Date of Award

9-2020

Rights

© 2020 Yumiko Ono

Document Type

Dissertation

Degree Name

Doctor of Education (EdD)

First Advisor

Michelle Collay

Second Advisor

Kimberly Roberts-Morandi

Third Advisor

Will Lehman

Abstract

As its paralleled learning goals for students toward an increasingly globalized world, the Japanese program in a state university in North Carolina lists language fluency and cultural responsiveness. In order to evaluate students’ language fluency, the program adopted the Oral Proficiency Interview (OPI) and the Japanese Language Proficiency Test (JLPT), however, no evaluation tool for cultural responsiveness was available. Therefore, in this study, the researcher created an assessment framework to evaluate students’ development of cultural responsiveness while they pursue the minor or Interdisciplinary Studies Undergraduate Degree (ISUD) in Japanese Studies.

The assessment was designed to provide answers to the following research questions: 1) How can students demonstrate cultural responsiveness within the program setting? 2) how does the cultural responsiveness assessment framework allow the program faculty to determine that students have strengthened cultural responsiveness? and 3) how will the program’s assessment framework document students’ descriptions of their cultural responsiveness? The assessment consists of the three steps: 1) Written self-reflection; 2) informal group conversation among students; and 3) one-on-one interview with the program faculty. It is grounded in the concept of cultural responsiveness, which is one of the four transferable skills developed through the university’s newly implemented quality enhancement plan (QEP): Degree Plus: Furthering students’ development through intentional extracurricular involvement. After the assessment is pilot-tested by the program faculty, the Degree Plus-Cultural Responsiveness Rubric Scoring created by the researcher and narrative research design will be utilized to analyze the data.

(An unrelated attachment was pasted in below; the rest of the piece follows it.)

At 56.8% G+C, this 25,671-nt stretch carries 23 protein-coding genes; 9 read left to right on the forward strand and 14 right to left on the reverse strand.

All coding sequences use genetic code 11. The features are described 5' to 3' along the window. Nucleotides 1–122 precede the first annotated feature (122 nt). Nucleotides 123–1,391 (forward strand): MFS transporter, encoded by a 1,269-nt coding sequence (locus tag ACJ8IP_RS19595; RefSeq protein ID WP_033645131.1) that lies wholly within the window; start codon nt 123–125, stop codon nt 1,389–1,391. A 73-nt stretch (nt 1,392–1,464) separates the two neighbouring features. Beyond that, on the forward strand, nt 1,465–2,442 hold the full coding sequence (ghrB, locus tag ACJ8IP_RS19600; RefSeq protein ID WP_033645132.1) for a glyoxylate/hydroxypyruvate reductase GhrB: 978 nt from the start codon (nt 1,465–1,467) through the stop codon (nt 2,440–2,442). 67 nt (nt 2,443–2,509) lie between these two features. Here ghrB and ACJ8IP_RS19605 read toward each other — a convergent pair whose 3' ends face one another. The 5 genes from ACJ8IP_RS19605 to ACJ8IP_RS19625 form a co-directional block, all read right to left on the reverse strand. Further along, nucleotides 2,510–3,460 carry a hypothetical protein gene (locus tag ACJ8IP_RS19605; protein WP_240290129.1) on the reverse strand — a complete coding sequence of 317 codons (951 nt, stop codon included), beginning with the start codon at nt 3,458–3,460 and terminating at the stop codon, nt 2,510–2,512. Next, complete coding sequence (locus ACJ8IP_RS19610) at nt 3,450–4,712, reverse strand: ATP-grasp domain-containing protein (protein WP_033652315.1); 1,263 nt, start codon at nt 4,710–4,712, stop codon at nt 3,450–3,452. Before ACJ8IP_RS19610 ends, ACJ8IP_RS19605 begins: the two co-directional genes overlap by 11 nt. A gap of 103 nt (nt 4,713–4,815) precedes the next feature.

It is recommended that Program faculty share the results with the Center for Career and Professional Development, in which Degree Plus resides and the Office of Institutional Planning and Effectiveness (OIPE) as a part of the program’s Continuous Improvement Report (CIR). The data will be also presented in the Department of World Languages, special interest groups of American Council on the Teaching of Foreign Languages (ACTFL) such as Critical and Social Justice Approaches, American Association of Teachers of Japanese (AATJ), our regional branch Southeastern Association of Teachers of Japanese (SEATJ), etc. for further development of world language education.

Comments

Ed.D. Dissertation

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